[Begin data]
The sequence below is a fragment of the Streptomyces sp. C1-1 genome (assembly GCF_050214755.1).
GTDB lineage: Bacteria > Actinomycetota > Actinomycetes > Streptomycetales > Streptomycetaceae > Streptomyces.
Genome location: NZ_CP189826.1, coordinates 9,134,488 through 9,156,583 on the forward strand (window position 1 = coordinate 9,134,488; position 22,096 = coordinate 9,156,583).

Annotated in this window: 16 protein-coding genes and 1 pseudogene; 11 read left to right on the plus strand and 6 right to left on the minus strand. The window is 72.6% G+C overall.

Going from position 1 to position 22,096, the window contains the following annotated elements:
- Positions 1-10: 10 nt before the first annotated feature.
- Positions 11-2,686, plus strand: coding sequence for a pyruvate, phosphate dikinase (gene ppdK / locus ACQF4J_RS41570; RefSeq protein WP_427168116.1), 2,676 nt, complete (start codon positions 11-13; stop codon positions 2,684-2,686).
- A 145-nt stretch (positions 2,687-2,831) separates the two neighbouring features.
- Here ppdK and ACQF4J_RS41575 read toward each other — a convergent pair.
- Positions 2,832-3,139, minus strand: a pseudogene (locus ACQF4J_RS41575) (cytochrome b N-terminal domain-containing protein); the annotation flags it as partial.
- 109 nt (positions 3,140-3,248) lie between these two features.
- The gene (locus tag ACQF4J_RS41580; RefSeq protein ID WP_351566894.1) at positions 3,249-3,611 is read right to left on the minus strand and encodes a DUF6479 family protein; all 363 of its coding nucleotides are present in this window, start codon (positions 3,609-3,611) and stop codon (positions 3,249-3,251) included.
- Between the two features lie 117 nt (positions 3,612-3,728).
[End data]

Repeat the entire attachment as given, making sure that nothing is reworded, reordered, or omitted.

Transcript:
The sequence below is a fragment of the Streptomyces sp. C1-1 genome (assembly GCF_050214755.1).
GTDB lineage: Bacteria > Actinomycetota > Actinomycetes > Streptomycetales > Streptomycetaceae > Streptomyces.
Genome location: NZ_CP189826.1, coordinates 9,134,488 through 9,156,583 on the forward strand (window position 1 = coordinate 9,134,488; position 22,096 = coordinate 9,156,583).

Annotated in this window: 16 protein-coding genes and 1 pseudogene; 11 read left to right on the plus strand and 6 right to left on the minus strand. The window is 72.6% G+C overall.

Going from position 1 to position 22,096, the window contains the following annotated elements:
- Positions 1-10: 10 nt before the first annotated feature.
- Positions 11-2,686, plus strand: coding sequence for a pyruvate, phosphate dikinase (gene ppdK / locus ACQF4J_RS41570; RefSeq protein WP_427168116.1), 2,676 nt, complete (start codon positions 11-13; stop codon positions 2,684-2,686).
- A 145-nt stretch (positions 2,687-2,831) separates the two neighbouring features.
- Here ppdK and ACQF4J_RS41575 read toward each other — a convergent pair.
- Positions 2,832-3,139, minus strand: a pseudogene (locus ACQF4J_RS41575) (cytochrome b N-terminal domain-containing protein); the annotation flags it as partial.
- 109 nt (positions 3,140-3,248) lie between these two features.
- The gene (locus tag ACQF4J_RS41580; RefSeq protein ID WP_351566894.1) at positions 3,249-3,611 is read right to left on the minus strand and encodes a DUF6479 family protein; all 363 of its coding nucleotides are present in this window, start codon (positions 3,609-3,611) and stop codon (positions 3,249-3,251) included.
- Between the two features lie 117 nt (positions 3,612-3,728).